Hashem tested the nation to see how they would complain about material needs – Rashi.27 According to Rashi, the Israelites failed the test as they complained in an inappropriate manner.
The Israelites tested Hashem to see if He could provide for them – Targum Yerushalmi (Yonatan)28
Hashem elevated the Israelites above the other nations by giving them mitzvot.31
Hashem glorified the Israelites in front of all of the other nations by providing for their physical needs.32
Subjects and objects of "שָׂם לוֹ" and "נִסָּהוּ" – All of these sources understand that "שָׂם לוֹ" means that Hashem gave something to the Children of Israel. Similarly, the Mekhilta and Rashi understand that Hashem is the subject of "נִסָּהוּ" and He is testing the people.33 However, Targum Yerushalmi (Yonatan) interprets that the Israelites are the ones who tested Hashem (with their demand for water).34
Ethical Code of Conduct
Moshe taught the people how to properly conduct themselves during their trek in the desert.
"שָׂם לוֹ חֹק וּמִשְׁפָּט" – Ramban and Minchah Belulah understand this expression to refer to the mandating of a conventional pattern of behavior (מנהג). They cite parallel verses from the books of Yehoshua and Shemuel where Yehoshua and David are similarly "שָׂם... חֹק וּמִשְׁפָּט", and they explain these as referring to the establishing of a custom or expected behavior rather than to Torah laws.
Definitions of "חֹק וּמִשְׁפָּט"
According to the first variation in Ramban, each of "חֹק" and "מִשְׁפָּט" refer to the manner in which the Israelites' needs would be provided for in the wilderness.
The second option in Ramban views the two terms as parallel but different aspects of how the Israelites needed to behave in the wilderness. "חֹק" refers to trusting in Hashem for their needs and "מִשְׁפָּט" relates to proper interpersonal discipline while camped in the desert.
R. Medan distinguishes between the two terms. He understands "חֹק" as a quota,37 and reads "מִשְׁפָּט" as the process through which the water allocations were made for each family.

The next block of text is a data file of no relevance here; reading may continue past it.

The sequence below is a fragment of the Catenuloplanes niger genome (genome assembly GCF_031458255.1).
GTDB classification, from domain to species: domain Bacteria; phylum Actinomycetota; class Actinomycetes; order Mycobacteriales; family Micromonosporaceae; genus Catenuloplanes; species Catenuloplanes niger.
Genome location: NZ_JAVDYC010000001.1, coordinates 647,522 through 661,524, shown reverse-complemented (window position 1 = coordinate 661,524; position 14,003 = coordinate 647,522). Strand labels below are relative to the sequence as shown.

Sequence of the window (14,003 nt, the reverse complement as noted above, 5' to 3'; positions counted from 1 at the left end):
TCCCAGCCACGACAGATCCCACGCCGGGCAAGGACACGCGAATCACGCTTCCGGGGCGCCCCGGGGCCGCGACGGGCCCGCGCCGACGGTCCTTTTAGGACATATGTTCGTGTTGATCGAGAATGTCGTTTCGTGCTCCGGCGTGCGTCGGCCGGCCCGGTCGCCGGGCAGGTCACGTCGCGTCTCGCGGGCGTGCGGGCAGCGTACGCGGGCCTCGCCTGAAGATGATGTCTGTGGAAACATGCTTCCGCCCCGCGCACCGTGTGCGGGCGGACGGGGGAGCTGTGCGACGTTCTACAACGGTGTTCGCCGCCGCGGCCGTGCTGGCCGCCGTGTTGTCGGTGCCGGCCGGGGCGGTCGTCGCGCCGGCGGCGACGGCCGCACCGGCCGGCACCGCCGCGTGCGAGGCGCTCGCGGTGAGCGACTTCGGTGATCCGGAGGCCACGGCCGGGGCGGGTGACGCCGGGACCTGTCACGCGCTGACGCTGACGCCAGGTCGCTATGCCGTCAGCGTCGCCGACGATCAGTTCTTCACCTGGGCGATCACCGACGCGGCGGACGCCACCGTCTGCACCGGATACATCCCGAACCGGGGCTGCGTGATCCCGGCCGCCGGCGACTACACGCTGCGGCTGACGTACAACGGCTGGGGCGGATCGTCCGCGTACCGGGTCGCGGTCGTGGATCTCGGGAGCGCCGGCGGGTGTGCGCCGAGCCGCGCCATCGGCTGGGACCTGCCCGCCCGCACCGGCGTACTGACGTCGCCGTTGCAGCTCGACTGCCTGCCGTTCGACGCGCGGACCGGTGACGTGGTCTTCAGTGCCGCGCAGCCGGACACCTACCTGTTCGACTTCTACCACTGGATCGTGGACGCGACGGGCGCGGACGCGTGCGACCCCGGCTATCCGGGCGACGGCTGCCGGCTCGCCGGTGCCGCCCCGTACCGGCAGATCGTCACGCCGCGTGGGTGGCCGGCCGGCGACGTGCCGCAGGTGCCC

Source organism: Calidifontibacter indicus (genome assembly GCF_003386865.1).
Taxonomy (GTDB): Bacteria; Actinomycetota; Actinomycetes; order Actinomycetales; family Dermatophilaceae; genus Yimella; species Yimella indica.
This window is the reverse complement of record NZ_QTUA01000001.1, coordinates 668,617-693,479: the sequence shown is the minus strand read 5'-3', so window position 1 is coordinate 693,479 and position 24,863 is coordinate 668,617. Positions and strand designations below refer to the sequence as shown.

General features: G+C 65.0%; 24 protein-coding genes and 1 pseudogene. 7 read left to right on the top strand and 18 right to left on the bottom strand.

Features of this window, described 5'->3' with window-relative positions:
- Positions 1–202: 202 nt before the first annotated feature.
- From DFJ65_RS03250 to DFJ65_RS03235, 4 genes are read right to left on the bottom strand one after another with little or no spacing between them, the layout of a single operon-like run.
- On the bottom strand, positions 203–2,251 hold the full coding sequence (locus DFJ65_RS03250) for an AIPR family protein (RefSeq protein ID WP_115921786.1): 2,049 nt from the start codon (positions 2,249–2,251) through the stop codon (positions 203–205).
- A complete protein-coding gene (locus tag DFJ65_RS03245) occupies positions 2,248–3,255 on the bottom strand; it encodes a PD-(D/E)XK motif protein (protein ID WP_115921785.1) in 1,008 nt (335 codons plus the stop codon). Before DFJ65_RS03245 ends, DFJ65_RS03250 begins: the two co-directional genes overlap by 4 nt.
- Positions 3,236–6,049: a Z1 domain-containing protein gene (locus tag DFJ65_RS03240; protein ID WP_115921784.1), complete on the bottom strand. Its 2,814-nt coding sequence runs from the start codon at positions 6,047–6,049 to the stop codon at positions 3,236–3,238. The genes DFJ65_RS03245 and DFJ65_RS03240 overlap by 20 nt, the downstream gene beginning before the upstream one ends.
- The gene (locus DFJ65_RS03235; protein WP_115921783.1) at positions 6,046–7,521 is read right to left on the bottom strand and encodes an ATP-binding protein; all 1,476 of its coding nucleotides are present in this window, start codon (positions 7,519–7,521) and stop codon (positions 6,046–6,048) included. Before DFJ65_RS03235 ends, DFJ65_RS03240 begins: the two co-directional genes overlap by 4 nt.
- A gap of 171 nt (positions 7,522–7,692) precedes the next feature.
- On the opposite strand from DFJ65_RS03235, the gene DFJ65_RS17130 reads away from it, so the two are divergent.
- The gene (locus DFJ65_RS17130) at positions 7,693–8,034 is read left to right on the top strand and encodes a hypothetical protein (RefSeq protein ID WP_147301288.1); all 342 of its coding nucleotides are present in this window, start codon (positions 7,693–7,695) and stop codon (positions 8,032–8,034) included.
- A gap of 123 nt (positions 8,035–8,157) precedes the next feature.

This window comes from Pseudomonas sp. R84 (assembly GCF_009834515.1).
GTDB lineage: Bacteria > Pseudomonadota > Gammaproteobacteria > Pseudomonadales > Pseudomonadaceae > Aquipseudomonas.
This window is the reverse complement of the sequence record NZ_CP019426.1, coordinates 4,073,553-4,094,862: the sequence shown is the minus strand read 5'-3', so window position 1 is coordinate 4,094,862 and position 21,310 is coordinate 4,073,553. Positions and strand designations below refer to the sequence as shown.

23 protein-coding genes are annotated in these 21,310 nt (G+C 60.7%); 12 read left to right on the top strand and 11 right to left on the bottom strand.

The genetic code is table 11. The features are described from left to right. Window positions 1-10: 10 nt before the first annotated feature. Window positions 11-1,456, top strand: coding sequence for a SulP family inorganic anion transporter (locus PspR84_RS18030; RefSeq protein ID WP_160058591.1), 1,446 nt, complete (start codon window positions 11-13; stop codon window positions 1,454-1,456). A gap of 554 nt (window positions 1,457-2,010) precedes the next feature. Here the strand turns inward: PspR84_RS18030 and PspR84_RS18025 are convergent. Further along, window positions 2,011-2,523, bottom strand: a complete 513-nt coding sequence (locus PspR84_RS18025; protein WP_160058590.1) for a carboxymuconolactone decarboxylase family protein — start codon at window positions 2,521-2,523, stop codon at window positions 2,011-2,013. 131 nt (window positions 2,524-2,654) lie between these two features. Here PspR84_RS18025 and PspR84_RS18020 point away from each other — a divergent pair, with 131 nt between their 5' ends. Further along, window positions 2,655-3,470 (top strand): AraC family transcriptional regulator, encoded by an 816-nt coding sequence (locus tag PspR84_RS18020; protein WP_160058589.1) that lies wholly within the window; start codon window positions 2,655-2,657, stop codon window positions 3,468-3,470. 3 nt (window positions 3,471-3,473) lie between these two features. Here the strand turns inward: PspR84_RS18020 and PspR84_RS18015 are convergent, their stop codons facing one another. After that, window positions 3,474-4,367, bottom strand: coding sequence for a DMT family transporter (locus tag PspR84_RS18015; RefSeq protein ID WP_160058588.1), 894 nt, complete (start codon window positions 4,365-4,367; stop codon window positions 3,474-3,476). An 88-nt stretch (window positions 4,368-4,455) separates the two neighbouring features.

Meaning of "נִסָּהוּ" and its relationship to Shemot 15:26 and 16:4 – This approach understands "נִסָּהוּ" as referring to the test of whether the Children of Israel would adhere to the code of conduct prescribed by the "חֹק וּמִשְׁפָּט". Ramban explains that the tests both here and in Shemot 16:4 are to see how the nation will react to the difficult conditions of their wilderness trek. R. Medan similarly views both as testing whether the people would act with restraint and abide by the strict system of food and water rationing. According to this approach, 15:26 refers to the ethical behavior previously mandated in 15:25.38
Conditions in the wilderness – According to R. Medan's reconstruction, even though Hashem provided supernaturally for the Israelites' subsistence in the wilderness, the supplies of food and water were not unlimited, and rationing was vital.39 Thus, each person was limited to one omer of manna per diem, and the manna was weighed to make sure that nobody took more than their fair share.
Marah and self-control – Marah was the first stop in the wilderness, and it was critical that ground rules be laid down immediately to insure the nation's physical survival and moral behavior. If the people had not been taught to exercise discipline and self-restraint, the result could have been chaos and disaster.40 According to this approach, Marah was not an exalted spiritual experience in which the nation received a preview of the revelation at Sinai, but rather a much more mundane story of providing for the nation's basic physical needs and enabling newly freed slaves to create a civilized society.
Ethic independent of halakhah – Ramban's focus on the existence of a code of morality in addition to the commandments of the Torah is consistent with his positions in Vayikra 19:2 and Devarim 6:18 that morality is not governed merely by the letter of the law.41
Subjects and objects of "שָׂם לוֹ" and "נִסָּהוּ" – Hashem is the one who is educating and testing the nation.
Commandments before Sinai – This approach does not need to postulate that any commandments were given before the revelation at Sinai other than the Shabbat which is explicitly mentioned in Shemot 16.42
Principles of Divine Providence
The events of Marah taught the nation that Hashem rewards the righteous and punishes the sinner.
"שָׂם לוֹ חֹק וּמִשְׁפָּט" and its relationship to Shemot 15:26 – According to most of these commentators,43 this phrase refers to Hashem's laying down the theological principle of reward and punishment.44 This tenet is then spelled out in 15:26.45 For other cases of "שָׂם... חֹק" referring to the ways in which Hashem runs the world, see Yirmeyahu 33:25 and Mishlei 8:29.
Definitions of "חֹק וּמִשְׁפָּט"
R. Saadia explains that "חֹק" refers to the reward of the righteous and "מִשְׁפָּט" refers to the judgment of the wicked.
Abarbanel understands that "חֹק" and "מִשְׁפָּט" both refer to the principle of providence, with the first being from the Israelite perspective and the second from Hashem's perspective. His distinction is based on the verse in Tehillim 81:5.